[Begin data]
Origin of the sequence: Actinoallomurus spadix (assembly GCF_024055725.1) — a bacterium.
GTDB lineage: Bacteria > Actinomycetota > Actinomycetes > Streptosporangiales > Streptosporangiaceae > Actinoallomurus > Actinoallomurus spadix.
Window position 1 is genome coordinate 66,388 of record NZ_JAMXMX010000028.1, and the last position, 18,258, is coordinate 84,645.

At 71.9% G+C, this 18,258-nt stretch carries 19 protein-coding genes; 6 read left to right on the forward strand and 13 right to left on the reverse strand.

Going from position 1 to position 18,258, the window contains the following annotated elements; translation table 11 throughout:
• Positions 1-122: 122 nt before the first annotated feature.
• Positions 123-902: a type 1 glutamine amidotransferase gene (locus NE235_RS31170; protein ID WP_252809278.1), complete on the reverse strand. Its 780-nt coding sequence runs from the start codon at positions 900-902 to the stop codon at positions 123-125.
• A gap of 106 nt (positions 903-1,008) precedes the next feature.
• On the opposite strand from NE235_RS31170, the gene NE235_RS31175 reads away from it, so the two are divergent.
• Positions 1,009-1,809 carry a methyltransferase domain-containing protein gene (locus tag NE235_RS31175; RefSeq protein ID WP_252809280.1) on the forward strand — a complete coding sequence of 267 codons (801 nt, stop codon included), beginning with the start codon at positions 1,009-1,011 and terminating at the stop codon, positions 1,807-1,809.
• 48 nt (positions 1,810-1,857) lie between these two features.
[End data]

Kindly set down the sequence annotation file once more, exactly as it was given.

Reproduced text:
Origin of the sequence: Actinoallomurus spadix (assembly GCF_024055725.1) — a bacterium.
GTDB lineage: Bacteria > Actinomycetota > Actinomycetes > Streptosporangiales > Streptosporangiaceae > Actinoallomurus > Actinoallomurus spadix.
Window position 1 is genome coordinate 66,388 of record NZ_JAMXMX010000028.1, and the last position, 18,258, is coordinate 84,645.

At 71.9% G+C, this 18,258-nt stretch carries 19 protein-coding genes; 6 read left to right on the forward strand and 13 right to left on the reverse strand.

Going from position 1 to position 18,258, the window contains the following annotated elements; translation table 11 throughout:
• Positions 1-122: 122 nt before the first annotated feature.
• Positions 123-902: a type 1 glutamine amidotransferase gene (locus NE235_RS31170; protein ID WP_252809278.1), complete on the reverse strand. Its 780-nt coding sequence runs from the start codon at positions 900-902 to the stop codon at positions 123-125.
• A gap of 106 nt (positions 903-1,008) precedes the next feature.
• On the opposite strand from NE235_RS31170, the gene NE235_RS31175 reads away from it, so the two are divergent.
• Positions 1,009-1,809 carry a methyltransferase domain-containing protein gene (locus tag NE235_RS31175; RefSeq protein ID WP_252809280.1) on the forward strand — a complete coding sequence of 267 codons (801 nt, stop codon included), beginning with the start codon at positions 1,009-1,011 and terminating at the stop codon, positions 1,807-1,809.
• 48 nt (positions 1,810-1,857) lie between these two features.